advertised drilling capacity is one inch, but to drill 1 inch without step
drilling is overly optimistic. In some CNC mills the drilling capacity is
not limited by the spindle, but instead by the thrust capacity of the axis motor.
With this CNC mill, horsepower delivered to the spindle is the limiting factor. An
advantage of the current meter over the power meter is faster response time. The
power meter is only update every second or so. In this case, the spindle motor was
not able to deliver the necessary horsepower to drill the hole and
ultimately stalled. The current meter spiked to 15 Amp or 1,800 volt-amps of
apparent power at 120 volts. The power meter spiked to approximately a thousand watts. I had hoped to use a power meter as an
indication that the spindle is about to stall, but the slow response time of the
power meter may not allow this. The combined power consumed by the three
stepper motors is rarely above 70 watts. I found this to be surprisingly low and
if it turns out to be representative there may have been no need to install power
meter for the stepper motors. The second drilling test uses a slower spindle
speed and feed rate. While the spindle is under considerably
less load this is not an efficient drilling operation. The stringy chips in
addition to being dangerous are representative of the feed rate that is
too low. We can estimate the horsepower
necessary to drill a half-inch hole in the aluminum at 1000 RPM. These
equations and constants can be found in the Machinery’s Handbook. While this method has been derived from
the experiences of drill operators over decades, it is important to recognize this is
still an estimate. We’ll first estimate torque necessary, then power necessary of
the cutter, and then power necessary at the motor. The constant of 63,025 is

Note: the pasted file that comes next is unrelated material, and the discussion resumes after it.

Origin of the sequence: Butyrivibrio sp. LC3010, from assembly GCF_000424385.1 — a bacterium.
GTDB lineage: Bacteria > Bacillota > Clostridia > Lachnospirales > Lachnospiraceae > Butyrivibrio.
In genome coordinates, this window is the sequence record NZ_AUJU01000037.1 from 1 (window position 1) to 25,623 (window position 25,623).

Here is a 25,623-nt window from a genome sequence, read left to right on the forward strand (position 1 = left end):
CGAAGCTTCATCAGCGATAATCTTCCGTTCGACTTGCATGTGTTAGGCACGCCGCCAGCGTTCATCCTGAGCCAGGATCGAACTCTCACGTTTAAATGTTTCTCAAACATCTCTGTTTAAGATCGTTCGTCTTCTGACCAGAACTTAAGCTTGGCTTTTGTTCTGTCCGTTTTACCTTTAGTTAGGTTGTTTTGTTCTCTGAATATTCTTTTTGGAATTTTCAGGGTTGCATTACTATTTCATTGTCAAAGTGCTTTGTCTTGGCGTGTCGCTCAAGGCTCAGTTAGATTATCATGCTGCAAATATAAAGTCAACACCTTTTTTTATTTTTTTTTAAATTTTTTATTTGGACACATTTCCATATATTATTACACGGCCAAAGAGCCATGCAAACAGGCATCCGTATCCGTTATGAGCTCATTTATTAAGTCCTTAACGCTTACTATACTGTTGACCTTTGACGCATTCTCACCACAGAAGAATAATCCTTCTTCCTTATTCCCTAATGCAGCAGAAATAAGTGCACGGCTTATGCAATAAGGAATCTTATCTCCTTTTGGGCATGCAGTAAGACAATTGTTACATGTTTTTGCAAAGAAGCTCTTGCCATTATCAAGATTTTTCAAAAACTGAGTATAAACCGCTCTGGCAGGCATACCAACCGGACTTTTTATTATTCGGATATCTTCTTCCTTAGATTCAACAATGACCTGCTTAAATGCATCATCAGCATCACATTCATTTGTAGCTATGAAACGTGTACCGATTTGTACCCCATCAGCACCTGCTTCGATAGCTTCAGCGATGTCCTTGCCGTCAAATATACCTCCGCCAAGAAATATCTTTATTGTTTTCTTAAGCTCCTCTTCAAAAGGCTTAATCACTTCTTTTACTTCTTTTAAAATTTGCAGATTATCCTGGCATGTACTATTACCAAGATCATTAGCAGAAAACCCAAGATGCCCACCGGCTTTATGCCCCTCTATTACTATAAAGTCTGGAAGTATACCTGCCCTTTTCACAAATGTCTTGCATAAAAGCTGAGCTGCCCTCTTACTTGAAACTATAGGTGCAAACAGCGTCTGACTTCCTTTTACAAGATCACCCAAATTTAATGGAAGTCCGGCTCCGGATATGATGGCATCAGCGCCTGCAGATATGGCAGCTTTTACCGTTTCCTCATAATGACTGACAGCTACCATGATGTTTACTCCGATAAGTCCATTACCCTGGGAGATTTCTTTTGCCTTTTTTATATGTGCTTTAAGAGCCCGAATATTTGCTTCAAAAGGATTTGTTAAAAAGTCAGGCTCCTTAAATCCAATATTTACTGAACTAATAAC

the torque necessary to produce one horsepower in one revolution. And one
horsepower was originally defined as the energy required to lift 33,000 pounds
one foot in one minute. It was an estimate derived from experience
with horses. Needless to say the SI units for power are a
lot cleaner. Inserting the constants into the equations, we arrive at 11.3
inch-pounds of torque required. This is 0.179 horsepower at the cutter
and assuming an efficiency of eighty-five percent 0.211 horsepower at
the motor. Given a horsepower is 746 watts, 157 watts are necessary to drill a
half-inch hole in aluminum at 1000 RPM. On this mill, 35 watts are necessary to
spin a spindle without a tool. This is the spindle’s overhead. Adding 35
watts to the 157 estimated watts, we arrive at 192 watts of estimated power necessary to drill a half-inch hole in aluminum at
1,000 RPM. A rough average of the measured power is 200 watts. These two values are surprisingly close
and this experiment will be repeated to verify consistency between estimated and
actual horse power requirements. To make measurements of power truly
useful they need to be captured by the control computer. And unfortunately these
meters have no means to feedback information to the computer. Because of
the slow update rate of these meters, they may be more useful for steady state
operations than as an early indication of spindle stall. I have a few other ideas of how these
meters might be useful and if those ideas work out I’ll make videos on those
topics as well. If you have ideas for experiments or noticed a mistake that
I made please make a comment below. I hope you enjoyed this video. It has taken
the longest of any of the videos I’ve made to date. If you liked the video
please hit the like button and consider subscribing. More videos are coming. Until
the next video, thank you for watching.

5 thoughts on “CNC Spindle & Stepper Motor Load Meter – power meter

  1. Good video. Im trying to work through these calculations too, I like the meters idea, think I'll get some of them too. Thanks

  2. Awesome video and great explanation! I've been looking for a power meter like that to estimate forces on a CNC router. Those meters are surprisingly accurate – thanks! Too bad they don't have any sort of external interface. This other approach looks too hard and expensive

    It appears that your high speed drilling example (2600 RPM? and IPR?) stalled due to inadequate spindle power. Is that right?
    Are speed changes on that spindle accomplished via drive belt pulley changes or the motor controller?

  3. If Main Spindle Power of CNC1 is 5.5/7.5 kW and CNC2 is 9/11 kW, a same machining job is performed on both the machines, will the power(energy) consumed by both the machines will be same ? Or if different, then approximately how much difference ?